tried again: “I’ve cut it in . . . ?” After
four such unsuccessful attempts to
elicit the answer she was looking for,
the teacher supplied it herself: “I’ve cut
it . . . in half” (overlooking the fact that
June had spontaneously introduced
this concept when she made her initial
In a provocative study of social
studies lessons in grades 3–6, Edwin
Susskind (1979) compared teachers’
views about questions in the classroom
with reality. He began by asking
teachers how many questions they
actually asked in class and what the
desirable number of questions to ask
would be. Happily, the two figures
were similar—teachers reckoned that,
on average, they asked a question
every two minutes, which was also
the rate they judged to be desirable.
Teachers thought that the students
should also ask a question every two
minutes, but they believed that their
students fell somewhat short of that
ideal, asking a question every three
With these data in hand, Susskind
went on to observe the actual rate of
questions in 32 classrooms. It turned
out that teachers asked a lot more
questions than they realized—almost
two questions a minute. Student questions, on the other hand, occurred at
a rate of only about three or four per
hour. Putting this another way, the
teachers thought that it would be good
if they asked questions at the same
rate as their students, but they actually
asked questions nearly 30 times as
When we consider that the data
Becoming More Aware
were aggregated across the entire
class of students, we can see that the
majority of students were sitting in
class for hours without asking a single
question—a sharp contrast to the
pattern observed among preschoolers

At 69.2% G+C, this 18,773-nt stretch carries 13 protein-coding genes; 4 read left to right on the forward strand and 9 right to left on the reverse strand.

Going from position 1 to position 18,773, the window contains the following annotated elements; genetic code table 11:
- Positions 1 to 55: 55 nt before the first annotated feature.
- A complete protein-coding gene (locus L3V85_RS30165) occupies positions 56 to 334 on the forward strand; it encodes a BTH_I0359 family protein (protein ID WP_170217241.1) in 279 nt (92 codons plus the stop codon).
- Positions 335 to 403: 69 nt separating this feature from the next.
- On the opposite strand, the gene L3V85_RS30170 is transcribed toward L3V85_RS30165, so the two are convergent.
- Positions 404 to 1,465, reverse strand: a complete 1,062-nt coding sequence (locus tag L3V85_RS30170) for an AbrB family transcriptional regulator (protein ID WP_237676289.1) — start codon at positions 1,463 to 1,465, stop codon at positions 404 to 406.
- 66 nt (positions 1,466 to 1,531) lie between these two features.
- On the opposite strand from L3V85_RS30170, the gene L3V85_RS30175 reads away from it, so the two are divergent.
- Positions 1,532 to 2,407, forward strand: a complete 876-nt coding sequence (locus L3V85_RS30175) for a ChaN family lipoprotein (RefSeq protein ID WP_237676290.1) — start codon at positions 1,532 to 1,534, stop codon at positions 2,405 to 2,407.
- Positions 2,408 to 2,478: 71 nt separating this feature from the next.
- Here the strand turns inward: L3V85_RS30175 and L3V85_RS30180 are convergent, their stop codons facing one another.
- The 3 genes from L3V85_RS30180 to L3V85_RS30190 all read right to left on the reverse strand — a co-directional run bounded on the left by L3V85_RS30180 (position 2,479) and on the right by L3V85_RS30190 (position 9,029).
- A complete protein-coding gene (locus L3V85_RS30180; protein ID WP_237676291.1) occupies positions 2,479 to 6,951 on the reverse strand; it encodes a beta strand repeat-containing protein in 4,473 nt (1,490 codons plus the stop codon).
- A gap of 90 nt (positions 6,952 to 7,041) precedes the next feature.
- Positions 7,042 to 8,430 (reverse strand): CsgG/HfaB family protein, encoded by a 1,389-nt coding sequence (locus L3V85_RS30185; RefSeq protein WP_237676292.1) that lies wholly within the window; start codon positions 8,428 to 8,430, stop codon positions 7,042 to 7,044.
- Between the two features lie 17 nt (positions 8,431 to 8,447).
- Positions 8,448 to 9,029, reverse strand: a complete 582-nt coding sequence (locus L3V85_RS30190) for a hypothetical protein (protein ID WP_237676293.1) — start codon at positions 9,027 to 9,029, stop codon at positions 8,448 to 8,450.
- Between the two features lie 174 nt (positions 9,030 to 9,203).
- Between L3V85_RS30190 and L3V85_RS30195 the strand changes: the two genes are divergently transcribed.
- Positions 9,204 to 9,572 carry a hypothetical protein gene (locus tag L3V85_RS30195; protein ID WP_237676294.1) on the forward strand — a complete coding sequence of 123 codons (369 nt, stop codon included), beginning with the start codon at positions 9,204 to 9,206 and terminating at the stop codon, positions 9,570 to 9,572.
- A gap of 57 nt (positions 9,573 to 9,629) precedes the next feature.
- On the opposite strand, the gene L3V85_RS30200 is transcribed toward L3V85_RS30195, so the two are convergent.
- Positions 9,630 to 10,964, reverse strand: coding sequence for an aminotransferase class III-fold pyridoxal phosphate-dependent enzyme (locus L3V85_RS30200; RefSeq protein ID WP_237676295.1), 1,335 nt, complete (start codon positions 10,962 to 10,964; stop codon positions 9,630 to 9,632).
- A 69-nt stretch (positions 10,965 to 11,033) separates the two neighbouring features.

at home. Admittedly, classroom
practices may have changed since
Susskind’s study was carried out,
but given the continuing constraints
on teachers, we’re probably still a
long way from replicating in schools
the frequent how and why questions
Chouinard observed between young
children and their caregivers.
Young children ask lots of questions
at home, and they follow up on the
answers with more questions. It’s clear
that they’re genuinely seeking information. But when children enter preschool, the pattern changes; there, the
teacher tends to ask the questions. By
the time they’re in grade school, many
students ask no questions whatsoever.
In an interesting aside on his work
with teachers, Susskind explains that
when he reported his findings back
to them, several dismissed them as
nonsense. Only when they agreed to
tape their classes and analyze the tapes
themselves did they acknowledge how
many questions they asked and how
few their students asked.
The lesson for other teachers: If we
listen carefully, both to ourselves and
to our students, we can become more
aware of whether our classrooms
provide the supportive environments
children need to get the greatest benefits from their early tendency to ask
Author’s note: I am grateful to Catherine
Snow, who contributed to this article with
helpful information concerning the curriculum and the role of questions in U.S.
preschools and schools.
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Paul Harris (firstname.lastname@example.org
.edu) is Victor S. Thomas Professor of
Education, Harvard Graduate School
of Education. His most recent book is
Trusting What You’re Told: How Children
Learn from Others (Harvard University
Most adults who spend time with preschool
children will need little persuasion that they’re
capable of asking a lot of questions.